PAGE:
11.Before dealing with the issue of whether the application ought to be struck out on account of the lack of service on the applicant, it is important for us to ascertain whether the applicant’s application falls within the ambits of the proviso to rule 84, that is whether it was filed within 30 days from the date of the filing of the notice of appeal and record of appeal as highlighted above. The notice of appeal was lodged in the High Court on 27th October 2021, while the record of appeal was filed on 30th November 2021.
12.Concerning the notice of appeal, the applicant contends that it was not at any time served on him or his advocate, and that it only came to his attention after it was included in the record of appeal filed on 30th November 2021. If at all he was served with the notice of appeal simultaneously with the filing of the record on 30th November 2021, this would imply that the notice of appeal was indirectly served on him on that date. So that the period from 30th November 2021 to 22nd December 2021 when this application was filed is 8 days, which would render the application in respect of the notice of appeal as having been filed well within the 30-day period specified by rule 84.
13.Regarding the record of appeal, it was asserted in both applications, that the records were lodged on 30th November 2021. The applications were filed on 22nd December 2021. This would similarly mean that they were filed within the 30 days’ period specified by the rules. In effect, the applications in relation to the date of filing and service of the notice and record of appeal clearly complied with the proviso to rule 84.Having said that, rule 90 (1) provides that;
14.Having regard to the clear provisions of the above rule, we turn to consider whether the 1st and 2nd appellant / respondents failed to serve the applicant with the notice of appeal within the prescribed time frame of seven days. As seen above, the notice of appeal was indirectly served on the applicant in the record of appeal on 30th November 2021 which was more than 7 days after it was lodged. The record of appeal was served on the applicant on the 9th December 2021. Again, it was served on the applicant out of the prescribed period of 7 days.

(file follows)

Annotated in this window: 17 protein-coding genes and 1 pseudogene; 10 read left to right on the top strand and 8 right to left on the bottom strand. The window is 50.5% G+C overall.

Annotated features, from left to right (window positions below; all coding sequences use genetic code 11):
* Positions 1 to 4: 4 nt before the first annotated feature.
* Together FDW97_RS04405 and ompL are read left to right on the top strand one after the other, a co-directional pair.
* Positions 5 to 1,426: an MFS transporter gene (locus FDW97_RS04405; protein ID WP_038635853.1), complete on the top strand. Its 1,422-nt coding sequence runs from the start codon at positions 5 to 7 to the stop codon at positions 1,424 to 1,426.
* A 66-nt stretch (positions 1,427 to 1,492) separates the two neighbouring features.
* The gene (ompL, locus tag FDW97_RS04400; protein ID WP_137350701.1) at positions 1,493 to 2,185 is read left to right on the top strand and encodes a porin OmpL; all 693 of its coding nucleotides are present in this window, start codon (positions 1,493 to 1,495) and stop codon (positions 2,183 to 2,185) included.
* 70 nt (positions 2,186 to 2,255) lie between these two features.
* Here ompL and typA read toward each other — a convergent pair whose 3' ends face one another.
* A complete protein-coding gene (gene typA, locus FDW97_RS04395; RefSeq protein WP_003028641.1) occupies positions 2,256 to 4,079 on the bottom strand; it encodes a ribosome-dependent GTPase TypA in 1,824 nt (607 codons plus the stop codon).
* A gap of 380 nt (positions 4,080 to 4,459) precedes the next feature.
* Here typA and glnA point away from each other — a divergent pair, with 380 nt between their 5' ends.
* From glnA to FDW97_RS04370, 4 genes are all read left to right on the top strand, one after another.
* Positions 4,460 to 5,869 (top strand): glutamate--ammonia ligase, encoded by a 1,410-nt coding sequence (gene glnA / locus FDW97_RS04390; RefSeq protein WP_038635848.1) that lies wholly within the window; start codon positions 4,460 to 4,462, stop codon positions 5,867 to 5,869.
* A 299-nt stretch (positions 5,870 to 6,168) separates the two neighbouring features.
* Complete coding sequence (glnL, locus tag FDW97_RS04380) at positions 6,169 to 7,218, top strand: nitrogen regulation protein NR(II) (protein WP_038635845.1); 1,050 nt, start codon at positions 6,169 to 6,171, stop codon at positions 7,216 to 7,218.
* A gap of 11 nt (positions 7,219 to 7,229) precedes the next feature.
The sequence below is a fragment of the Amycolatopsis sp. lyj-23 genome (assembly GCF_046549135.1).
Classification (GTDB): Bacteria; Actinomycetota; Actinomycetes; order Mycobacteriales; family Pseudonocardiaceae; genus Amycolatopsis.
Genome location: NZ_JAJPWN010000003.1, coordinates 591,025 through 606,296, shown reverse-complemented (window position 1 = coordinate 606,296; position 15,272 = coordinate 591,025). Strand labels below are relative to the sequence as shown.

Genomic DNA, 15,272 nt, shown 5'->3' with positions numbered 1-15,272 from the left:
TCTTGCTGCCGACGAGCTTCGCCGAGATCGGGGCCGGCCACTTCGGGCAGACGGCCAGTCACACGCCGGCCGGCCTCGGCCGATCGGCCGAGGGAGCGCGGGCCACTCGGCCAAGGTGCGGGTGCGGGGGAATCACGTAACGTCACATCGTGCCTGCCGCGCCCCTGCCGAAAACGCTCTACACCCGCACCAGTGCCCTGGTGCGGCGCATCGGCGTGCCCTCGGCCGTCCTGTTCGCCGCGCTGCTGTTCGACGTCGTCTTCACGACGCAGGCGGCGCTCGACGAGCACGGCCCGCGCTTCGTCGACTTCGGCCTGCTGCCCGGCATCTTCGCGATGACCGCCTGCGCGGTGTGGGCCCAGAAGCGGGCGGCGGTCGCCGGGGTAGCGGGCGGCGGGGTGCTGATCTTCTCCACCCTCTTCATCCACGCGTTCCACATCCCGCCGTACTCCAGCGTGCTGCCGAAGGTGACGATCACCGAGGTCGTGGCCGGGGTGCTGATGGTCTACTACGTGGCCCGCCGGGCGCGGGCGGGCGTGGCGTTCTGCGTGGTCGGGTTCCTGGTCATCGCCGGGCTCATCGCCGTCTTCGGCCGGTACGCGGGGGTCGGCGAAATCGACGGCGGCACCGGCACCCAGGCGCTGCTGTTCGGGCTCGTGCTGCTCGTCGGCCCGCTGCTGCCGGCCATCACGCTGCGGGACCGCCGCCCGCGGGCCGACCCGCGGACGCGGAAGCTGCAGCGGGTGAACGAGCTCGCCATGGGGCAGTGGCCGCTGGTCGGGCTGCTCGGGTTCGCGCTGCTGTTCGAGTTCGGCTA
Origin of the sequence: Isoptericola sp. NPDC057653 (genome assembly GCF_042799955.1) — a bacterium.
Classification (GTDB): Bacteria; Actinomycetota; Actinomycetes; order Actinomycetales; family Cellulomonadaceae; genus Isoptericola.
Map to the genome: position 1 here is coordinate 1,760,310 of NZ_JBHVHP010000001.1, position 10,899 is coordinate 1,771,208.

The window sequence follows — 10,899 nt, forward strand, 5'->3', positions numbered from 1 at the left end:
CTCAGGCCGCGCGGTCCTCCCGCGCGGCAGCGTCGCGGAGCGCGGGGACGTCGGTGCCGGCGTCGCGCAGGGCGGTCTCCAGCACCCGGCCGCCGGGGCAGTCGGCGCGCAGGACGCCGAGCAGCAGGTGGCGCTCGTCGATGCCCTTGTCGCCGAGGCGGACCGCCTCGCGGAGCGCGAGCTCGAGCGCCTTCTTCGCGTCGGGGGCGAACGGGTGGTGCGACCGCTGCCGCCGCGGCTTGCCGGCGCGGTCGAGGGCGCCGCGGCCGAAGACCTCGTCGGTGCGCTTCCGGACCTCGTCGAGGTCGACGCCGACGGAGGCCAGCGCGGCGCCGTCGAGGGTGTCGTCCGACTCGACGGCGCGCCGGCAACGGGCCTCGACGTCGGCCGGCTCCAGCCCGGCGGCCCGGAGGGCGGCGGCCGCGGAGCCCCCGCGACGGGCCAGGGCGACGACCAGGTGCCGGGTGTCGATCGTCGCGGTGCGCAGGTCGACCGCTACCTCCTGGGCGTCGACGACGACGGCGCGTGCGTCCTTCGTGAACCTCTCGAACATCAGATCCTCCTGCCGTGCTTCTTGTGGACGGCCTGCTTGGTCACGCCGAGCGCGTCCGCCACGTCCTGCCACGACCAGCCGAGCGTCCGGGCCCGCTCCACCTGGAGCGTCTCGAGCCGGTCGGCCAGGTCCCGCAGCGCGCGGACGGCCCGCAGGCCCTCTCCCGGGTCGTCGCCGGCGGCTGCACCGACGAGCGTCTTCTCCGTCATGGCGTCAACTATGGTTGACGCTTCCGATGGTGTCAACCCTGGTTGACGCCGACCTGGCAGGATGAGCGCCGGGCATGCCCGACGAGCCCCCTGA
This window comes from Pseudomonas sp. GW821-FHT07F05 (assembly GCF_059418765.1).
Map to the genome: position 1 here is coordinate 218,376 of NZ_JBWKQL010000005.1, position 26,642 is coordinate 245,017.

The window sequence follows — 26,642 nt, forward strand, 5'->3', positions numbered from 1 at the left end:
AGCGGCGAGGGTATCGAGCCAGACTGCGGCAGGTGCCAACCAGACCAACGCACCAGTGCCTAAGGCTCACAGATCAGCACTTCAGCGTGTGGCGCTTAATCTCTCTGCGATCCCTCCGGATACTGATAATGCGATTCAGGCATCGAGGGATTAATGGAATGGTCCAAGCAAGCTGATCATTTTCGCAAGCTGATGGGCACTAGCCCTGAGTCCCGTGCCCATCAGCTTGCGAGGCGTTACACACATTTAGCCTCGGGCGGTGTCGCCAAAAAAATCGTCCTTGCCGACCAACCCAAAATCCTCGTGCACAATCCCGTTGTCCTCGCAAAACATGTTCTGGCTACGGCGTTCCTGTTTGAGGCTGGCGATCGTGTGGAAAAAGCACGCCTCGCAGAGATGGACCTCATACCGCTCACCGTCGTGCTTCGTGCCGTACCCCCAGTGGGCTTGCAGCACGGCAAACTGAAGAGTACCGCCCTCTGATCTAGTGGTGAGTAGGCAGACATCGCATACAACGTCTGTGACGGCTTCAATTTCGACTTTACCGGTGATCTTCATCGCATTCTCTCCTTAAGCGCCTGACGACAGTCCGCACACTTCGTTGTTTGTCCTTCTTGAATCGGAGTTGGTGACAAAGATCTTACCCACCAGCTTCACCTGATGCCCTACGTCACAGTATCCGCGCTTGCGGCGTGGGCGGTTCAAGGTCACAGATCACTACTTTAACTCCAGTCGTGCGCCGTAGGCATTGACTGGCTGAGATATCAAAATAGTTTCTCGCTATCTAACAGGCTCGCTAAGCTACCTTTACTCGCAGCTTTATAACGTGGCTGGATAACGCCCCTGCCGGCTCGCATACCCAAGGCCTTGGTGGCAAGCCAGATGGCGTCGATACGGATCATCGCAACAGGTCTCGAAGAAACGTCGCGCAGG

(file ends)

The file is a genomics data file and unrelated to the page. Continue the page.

16.With this in mind, it would also follow that without service of the notice of appeal, it would not have been possible for the applicant to comply with rule 76 and lodge their address to enable service of the memorandum and record of appeal.
17.Further, we have perused the record, and there is nothing that discloses that the 1st and 2nd appellant/respondents sought for leave of this Court to extend time for service of the notice and record of appeal on the applicant. Without making any attempt to regularise the late service by having time extended, it becomes clear that the 1st and 2nd appellant/respondents have not complied with the rules of this Court, which misstep would render the appeal incompetent and liable to be struck out.
19.In sum, the notice of motions in respect of the first and second applications dated 22nd December 2021 are merited and are hereby allowed.
20.Accordingly, the notices and records of appeal lodged in this Court on 30th November 2021 in respect of Civil Appeals Nos. E128 and E130 of 2021 are hereby struck out with costs to the applicant. And having found as we have, we need not proceed to determine the merits of the appeals.